One such argument against cloning people is that it is wrong to manufacture people. But cloning human beings is no more manufacturing them than using test-tube baby technology or artificial insemination or even neonatal intensive care. No one feels any less human for having been born in a neonatal unit or delivered by forceps or started up in a petri dish. Clones would be no less people with free will and human dignity than any other person.
Or would they? Some contend that cloning is wrong because everyone is entitled to their own unique genetic endowment. This too is not a strong argument because identical twins and triplets already exist and do quite well despite the existence of another person with the exact same genes. Even if one is worried that parents will try to manipulate or force the clone to behave or develop in certain ways, it has to be said that this is precisely what parents do with their children all the time whether they have a genetic tie to them or not. Should laws against cloning reach into social preferences about how children should be raised that are not enshrined in law?
Even if the case against human reproduction by means of cloning is not as strong as it may initially appear, there remains the separate issue of human therapeutic cloning. Therapeutic cloning is not intended to create another human being. It employs SCNT to use the results for other purposes. Is it moral to create cloned human embryos simply to destroy them for the purposes of obtaining stem cells to use in medical research or for other potential uses?
Those who oppose the use of cloned embryos for research or therapeutic purposes do so on the basis of two arguments. First, they may oppose therapeutic human cloning weakly, on the grounds that the cloned embryos are potential human life and as such deserve respect. The opposition here is weak only insofar as it need not entail an opposition without compromise. Second, they may oppose therapeutic human cloning more strongly, on the grounds that embryos have the status of human beings from the moment of conception. Here this opposition is more likely to be one that resists any compromise.
In response to the stronger opposition the fact remains that left in a dish in a lab a cloned human embryo has no potential for personhood unless one assumes the voluntarism of highly trained specialists and of women with empty wombs. Even then such embryos are only dubiously embryonic in that their potential to develop in a human uterus has been anything but established, and their differences from "ordinary" embryos—whether or not one considers such embryos to be persons—have been shown to be abundant and significant. So it is not self-evident that it is immoral to make and destroy cloned embryos on the grounds that this is the same as killing a human being.
National debates and those at the United Nations on whether or not to ban human cloning, either outright or merely for reproductive purposes, remain significant venues for science, technology, and ethics interactions. On the one hand, there may be considerable public policy difficulties in implementing any restrictions on reproductive cloning that does not also limit therapeutic cloning, because the initial SCNT technology (or some future technique of a related sort) would be the same for both purposes. On the other hand, it may be that reproductive cloning will remain morally unacceptable simply because it will always be too dangerous or too risky for the future offspring.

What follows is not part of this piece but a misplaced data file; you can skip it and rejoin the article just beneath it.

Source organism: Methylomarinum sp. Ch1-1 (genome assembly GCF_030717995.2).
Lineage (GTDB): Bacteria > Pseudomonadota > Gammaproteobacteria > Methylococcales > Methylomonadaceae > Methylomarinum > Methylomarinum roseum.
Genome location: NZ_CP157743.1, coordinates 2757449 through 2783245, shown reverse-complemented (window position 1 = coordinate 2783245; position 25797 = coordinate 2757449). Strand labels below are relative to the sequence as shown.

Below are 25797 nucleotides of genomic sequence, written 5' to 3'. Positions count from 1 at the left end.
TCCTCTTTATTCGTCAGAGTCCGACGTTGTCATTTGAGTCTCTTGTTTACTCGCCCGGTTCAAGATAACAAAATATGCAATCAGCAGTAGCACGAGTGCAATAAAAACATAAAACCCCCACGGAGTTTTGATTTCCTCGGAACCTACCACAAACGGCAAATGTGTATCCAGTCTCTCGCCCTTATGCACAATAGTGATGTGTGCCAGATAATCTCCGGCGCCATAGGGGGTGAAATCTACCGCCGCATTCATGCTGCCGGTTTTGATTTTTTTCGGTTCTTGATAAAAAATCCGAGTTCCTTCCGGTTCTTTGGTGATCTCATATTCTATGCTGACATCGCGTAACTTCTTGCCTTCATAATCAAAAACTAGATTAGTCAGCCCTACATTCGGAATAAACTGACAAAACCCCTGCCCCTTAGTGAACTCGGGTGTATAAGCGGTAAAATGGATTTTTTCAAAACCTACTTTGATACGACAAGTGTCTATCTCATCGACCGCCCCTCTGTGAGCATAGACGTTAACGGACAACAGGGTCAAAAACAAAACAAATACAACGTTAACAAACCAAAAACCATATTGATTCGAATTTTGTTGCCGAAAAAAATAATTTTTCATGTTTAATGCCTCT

At the same time the irony may be that cloned human embryos, which arguably lack true personhood, will remain the best source for stem cells for research and therapeutic uses—uses that may enable humans to respond more effectively to dangers and risks from illness, disease, and injury. Yet because of the potential value of human stem cell research there are also active programs to develop ways to create such cells without involving human embryos. That there might be a technological fix for the moral divide between those in favor and those opposed to stem cell research remains a distinct possibility.
Either way, those who argue about the moral status of human clones and the processes that produce them represent the widest variety of perspectives—in what may almost be called the "kitchen sink" of bioethical debates, involving as they do as many obvious issues about cloning as one could conjecture, as well as a number of subtle issues that depend on careful science and good public policy. On the positive side are proponents such as Michael Fumento (2003) who see human cloning as part of a wave of historically unprecedented benefit and power. On the negative side are critics such as Francis Fukuyama (2002) who see threats to the very nature of humanity. How well society handles human cloning will demonstrate not only how it handles one of its most extreme and extraordinary cases of conflict in medicine, but also how prepared it is for a world in which different kinds of personhood and parenthood may become as ubiquitous as new kinds of food and transportation.
Bush, George W. (2002). "President Bush's Remarks in Opposition to Human Cloning" (speech in the Rose Garden, Washington, DC, April 10). In The Future Is Now: America Confronts the New Genetics, ed. William Kristol and Eric Cohen. A brief articulation of the president's view of human cloning.
Fukuyama, Francis. (2002). Our Posthuman Future. New York: Farrar, Straus and Giroux. A defense of the position that cloning is dangerous because it changes human nature.
Fumento, Michael. (2003). Bioevolution: How Biotechnology Is Changing Our World. San Francisco: Encounter Books. An exploration of biotechnology and ethics.
Kass, Leon R., and James Q. Wilson. (1998). The Ethics of Human Cloning. Washington, DC: AEI Press. Leaders in genetics articulate a strategy for regulation of human cloning.
Klotzko, Arlene Judith, ed. (2001). The Cloning Sourcebook. Oxford: Oxford University Press. A compilation of essays concerning the global debate on cloning.
Kristol, William, and Eric Cohen, eds. (2002). The Future Is Now: America Confronts the New Genetics. Lanham, MD: Rowman and Littlefield. A conservative position on human cloning.
McGee, Glenn. (2000). The Perfect Baby, 2nd edition. Lanham, MD: Rowman and Littlefield. A pragmatic position on human cloning.
McGee, Glenn. (2004). Beyond Genetics: A User's Guide to DNA. New York: Harper Perennial. An introduction to cloning and genetic technology.